Jim Lione has a fire inside. A fire that first formed when he learned about his stage IV colon cancer diagnosis in January of 2009. Today, that fire drives him to provide support to colorectal cancer allies through Blue Hope Nation—a Facebook support group moderated by the Alliance.
“My fire, when I was diagnosed, was that I was just scared to death,” Jim said. “We had nothing to rely on. My husband Luis and I didn’t know anyone who had this cancer. We felt very alone. In 2009, we didn’t know groups like Blue Hope Nation existed, nor did we find groups like that on Facebook for help or information. There was nothing!”
But Jim had his rock, his loving husband Luis.
The doctors thought they had eliminated Jim’s cancer in March of 2009, but in June Jim requested a follow-up scan due to prolonged bowel movement problems. They found eight individual tumors in his lungs, and the tumor in his rectum had returned, keeping Jim at stage IV.
“I asked if there was any stage after that, and my doctor said, ‘no,’” Jim said. “It was at this point that I realized, ‘Oh shit, this is real.’”
The doctors then told Jim dire news. If treatment didn’t work this time, they estimated he would only live about two more years.
“My husband and I were a year into marriage and already facing mortality,” Jim said. “We thought, ‘Who do we talk to about this?’”
Jim and Luis relied on family and very close friends to be their support team.
For the next year, Jim did chemotherapy and radiation at the same time. In late 2010, Jim was given a colostomy due to post-radiation problems. It was in 2014 that Jim’s oncologist declared that he was cancer-free but not NED for another year.’
In September of 2015, due to pain and on-going post-radiation issues, Jim had a surgery too close his rectum, which he now calls his “Ken butt,” like the plastic doll.
The cancer was gone, but the pain from treatment was not. Looking for community again, Jim was guided to join Blue Hope Nation in November of 2016. He had finally found thousands of people to talk with his nation of allies.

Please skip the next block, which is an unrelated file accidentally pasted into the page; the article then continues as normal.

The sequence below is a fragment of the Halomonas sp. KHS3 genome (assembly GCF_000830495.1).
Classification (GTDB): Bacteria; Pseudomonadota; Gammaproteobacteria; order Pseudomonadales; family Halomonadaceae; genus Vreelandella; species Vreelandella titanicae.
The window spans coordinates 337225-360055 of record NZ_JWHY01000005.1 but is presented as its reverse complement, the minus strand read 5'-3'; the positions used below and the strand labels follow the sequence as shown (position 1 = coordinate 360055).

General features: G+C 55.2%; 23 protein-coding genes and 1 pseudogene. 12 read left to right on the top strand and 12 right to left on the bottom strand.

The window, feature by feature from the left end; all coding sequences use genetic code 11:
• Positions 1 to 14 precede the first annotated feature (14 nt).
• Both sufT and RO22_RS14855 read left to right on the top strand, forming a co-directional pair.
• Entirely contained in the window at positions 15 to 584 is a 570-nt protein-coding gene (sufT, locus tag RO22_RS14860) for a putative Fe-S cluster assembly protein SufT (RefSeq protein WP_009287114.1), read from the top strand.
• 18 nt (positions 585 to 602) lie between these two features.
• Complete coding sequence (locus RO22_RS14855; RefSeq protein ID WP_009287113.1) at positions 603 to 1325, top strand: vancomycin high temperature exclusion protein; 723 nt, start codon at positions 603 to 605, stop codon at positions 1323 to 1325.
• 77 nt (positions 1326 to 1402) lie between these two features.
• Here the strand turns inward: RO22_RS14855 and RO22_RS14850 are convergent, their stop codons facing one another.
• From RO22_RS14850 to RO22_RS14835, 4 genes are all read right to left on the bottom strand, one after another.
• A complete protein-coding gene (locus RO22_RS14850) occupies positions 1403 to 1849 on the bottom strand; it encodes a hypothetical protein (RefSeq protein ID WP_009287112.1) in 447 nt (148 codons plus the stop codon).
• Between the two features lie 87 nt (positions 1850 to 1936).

In Blue Hope Nation, Jim formed a relationship with Stephen Estrada, a colon cancer survivor and certified Patient and Family Support Navigator at the Colorectal Cancer Alliance.
“From the very beginning, Jim was always so active (in Blue Hope Nation) and excited to help,” Stephen said. In 2018, Stephen made Jim an official volunteer administrator in Blue Hope Nation.
“He was a natural fit,” Stephen said. “People really gravitated to him, so it was easy to put him as a volunteer administrator.”
Jim was ready to get on board as well.
“I said to Stephen, ‘I’m ready to help,’” Jim said. “I came aboard with a background already and Stephen felt comfortable with how I was handling patients and survivors.”
During his time as both an active member, administrator and participant in the Buddy Program, Jim has gone above and beyond to provide support to the community in Blue Hope Nation.
When a fellow ally and friend of Jims, Laurel, needed a place to stay in southern California while attending a clinical trial, Jim offered up his spare bedroom. He now calls it the “Blue Hope Room” in honor of her passing. Jim also donated in 2018 a Bell of Hope for his cancer center.
“I put the work behind the phrase, ‘I’m here for you,’” Jim said. “Call me at 2 am, and I will listen. I will do it because I care about you.”
Of course, it’s not always an easy role.
“As a volunteer and cancer patient of any form, you have to take care of yourself first,” Jim said. “There are a lot of deaths and it can be a lot. I have to take care of myself first, and then I can be there.”
When asked to sum up why he continues to volunteer, Jim says:
“When I lose someone close (through Blue Hope Nation or through the community) I lose sleep over it. My husband has asked, ‘Why are you in these groups then?’ I say that the passion and fire that’s behind each of them and what keeps them going—keeps me going.”
If you’re interested in volunteering with the Colorectal Cancer Alliance, please fill out this application.